Gave needy women and children of Chicago a chance for relaxation Provided free meals, shelter, and activities on Evanston’s lake shore Had a nurse care for children and teach mothers about hygiene Held practical classes and a kindergarten
From 1900 to 1917, Evanston’s Camp Good Will provided a brief summer retreat for Chicago mothers and children. The camp was an opportunity for the needy to get away to the Evanston lake shore, where they were provided free meals, shelter, activities, and lessons about hygiene and childcare. Each session lasted one week, and eventually Camp Good Will housed 1200 people over a total of 8 weeks.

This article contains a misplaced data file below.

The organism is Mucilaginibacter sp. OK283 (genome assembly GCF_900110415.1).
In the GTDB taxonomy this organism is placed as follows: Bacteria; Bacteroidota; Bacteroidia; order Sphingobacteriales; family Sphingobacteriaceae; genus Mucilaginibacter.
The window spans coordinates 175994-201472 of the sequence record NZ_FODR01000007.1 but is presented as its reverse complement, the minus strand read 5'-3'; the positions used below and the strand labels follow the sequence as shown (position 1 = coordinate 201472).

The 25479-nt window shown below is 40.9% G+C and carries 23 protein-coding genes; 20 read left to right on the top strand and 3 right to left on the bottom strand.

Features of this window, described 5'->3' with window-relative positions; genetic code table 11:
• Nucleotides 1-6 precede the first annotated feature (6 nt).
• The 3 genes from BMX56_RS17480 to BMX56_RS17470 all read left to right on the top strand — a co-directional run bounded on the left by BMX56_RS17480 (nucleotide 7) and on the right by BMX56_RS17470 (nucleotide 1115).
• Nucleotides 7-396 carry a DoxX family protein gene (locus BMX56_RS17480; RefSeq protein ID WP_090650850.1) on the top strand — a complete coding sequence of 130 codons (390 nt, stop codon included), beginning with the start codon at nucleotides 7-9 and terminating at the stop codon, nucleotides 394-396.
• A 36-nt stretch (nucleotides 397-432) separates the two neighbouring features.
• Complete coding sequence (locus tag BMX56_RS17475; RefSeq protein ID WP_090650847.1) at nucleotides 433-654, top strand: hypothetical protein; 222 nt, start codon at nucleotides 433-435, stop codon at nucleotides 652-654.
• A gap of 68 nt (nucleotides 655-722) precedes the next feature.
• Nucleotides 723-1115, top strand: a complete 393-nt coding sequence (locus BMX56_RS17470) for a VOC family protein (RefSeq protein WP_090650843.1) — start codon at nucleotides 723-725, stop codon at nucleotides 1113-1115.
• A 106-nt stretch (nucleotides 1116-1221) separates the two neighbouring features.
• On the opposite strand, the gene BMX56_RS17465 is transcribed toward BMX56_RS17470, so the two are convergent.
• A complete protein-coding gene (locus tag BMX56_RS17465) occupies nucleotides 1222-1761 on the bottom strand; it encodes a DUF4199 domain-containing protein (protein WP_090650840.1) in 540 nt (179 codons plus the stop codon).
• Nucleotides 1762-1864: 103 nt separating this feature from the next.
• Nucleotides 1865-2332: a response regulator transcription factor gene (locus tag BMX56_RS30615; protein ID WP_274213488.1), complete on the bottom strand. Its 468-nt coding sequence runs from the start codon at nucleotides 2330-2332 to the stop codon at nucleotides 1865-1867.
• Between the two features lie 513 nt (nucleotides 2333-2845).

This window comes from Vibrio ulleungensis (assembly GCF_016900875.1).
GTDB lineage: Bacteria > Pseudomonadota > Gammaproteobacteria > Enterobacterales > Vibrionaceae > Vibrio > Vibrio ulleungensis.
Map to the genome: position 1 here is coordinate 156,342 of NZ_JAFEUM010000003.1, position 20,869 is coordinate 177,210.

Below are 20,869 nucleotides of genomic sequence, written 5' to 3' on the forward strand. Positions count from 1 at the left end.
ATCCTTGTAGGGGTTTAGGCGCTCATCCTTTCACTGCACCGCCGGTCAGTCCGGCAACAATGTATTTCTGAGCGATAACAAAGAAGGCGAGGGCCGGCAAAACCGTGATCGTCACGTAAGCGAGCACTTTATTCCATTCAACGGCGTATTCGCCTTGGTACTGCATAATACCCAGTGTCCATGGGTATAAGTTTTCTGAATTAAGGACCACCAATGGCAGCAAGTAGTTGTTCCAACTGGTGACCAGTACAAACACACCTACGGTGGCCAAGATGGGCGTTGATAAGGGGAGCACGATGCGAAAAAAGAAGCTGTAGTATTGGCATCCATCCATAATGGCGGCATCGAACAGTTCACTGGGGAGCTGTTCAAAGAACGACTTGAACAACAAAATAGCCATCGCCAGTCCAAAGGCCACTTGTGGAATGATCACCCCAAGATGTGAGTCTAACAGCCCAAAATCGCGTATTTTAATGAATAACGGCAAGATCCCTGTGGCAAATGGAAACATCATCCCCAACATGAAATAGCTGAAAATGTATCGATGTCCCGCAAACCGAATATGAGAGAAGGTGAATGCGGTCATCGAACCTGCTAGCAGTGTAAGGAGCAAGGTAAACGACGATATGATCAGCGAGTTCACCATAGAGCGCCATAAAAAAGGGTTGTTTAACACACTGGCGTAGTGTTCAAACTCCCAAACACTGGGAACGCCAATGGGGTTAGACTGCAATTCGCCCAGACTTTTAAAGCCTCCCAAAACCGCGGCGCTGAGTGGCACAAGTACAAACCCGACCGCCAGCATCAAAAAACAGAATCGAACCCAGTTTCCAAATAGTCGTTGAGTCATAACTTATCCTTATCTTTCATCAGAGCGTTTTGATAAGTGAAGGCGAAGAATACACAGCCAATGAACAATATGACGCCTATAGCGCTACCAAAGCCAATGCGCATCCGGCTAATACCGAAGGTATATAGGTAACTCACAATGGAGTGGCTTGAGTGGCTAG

In 1900, Charles F. Weller, the Superintendent of the West Side District of the Bureau of Associated Charities of Chicago, came to Evanston’s Young Men’s Christian Association to speak about Oak Park’s three year old Camp Good Will, which was already a great success at providing a respite for Chicago’s needy women and kids. Members of the YMCA, along with representatives from each of Evanston’s churches, met to discuss the creation of Evanston’s own Camp Good Will, which, unlike Oak Park’s, would have the benefit of being on the lake. It was decided that each church would run the camp for a few days at a time over the course of 5 weeks, and in July 1900 Evanston’s Camp Good Will opened, housing 100 women and children every week. The Bureau of Associated Charities in Chicago found families who were deemed “guaranteed poor.” Eventually, the camp ended up catering to 1200 people over 8 weeks. While many organizations and local businesses donated money and supplies to the camp, including ice, cots, mattresses, gas, electric lights, a telephone, and tents, the women of the Evanston churches deserve much credit due to all of the time and energy they gave to the camp. In 1915, over 1000 Evanstonians contributed in some way to the camp, showing how it truly took a community to make the camp run for almost two decades. Sherman Kingsley of the United Charities of Chicago said in 1910 that “the people of Evanston need it quite as much as do those who benefit by its existence.” The camp brought together people of all backgrounds and living situations into a relaxing summer atmosphere. Beginning in 1910, a nurse on duty at the camp cared for sick and needy children, and she also taught mothers about hygiene and care for their families. In 1915, hot and cold water baths were available at the camp, and for many of the Chicago women, this was the first time they had ever been in a bath tub. Even though Camp Good Will was run by churches, it was a nonreligious institution, and no religious activities were ever required or even recommended for the campers to attend. The camp also provided kindergarten classes and nightly entertainments. In 1918, Judge H.S. Towle of Oak Park, who had loaned the area the camp had been using (the plot bound by Sheridan, Central, Orrington, and Milburn), decided to sell his land. The camp’s board was unable to find any other suitable place in Evanston, so Camp Good Will sold its assets and ended after many influential years.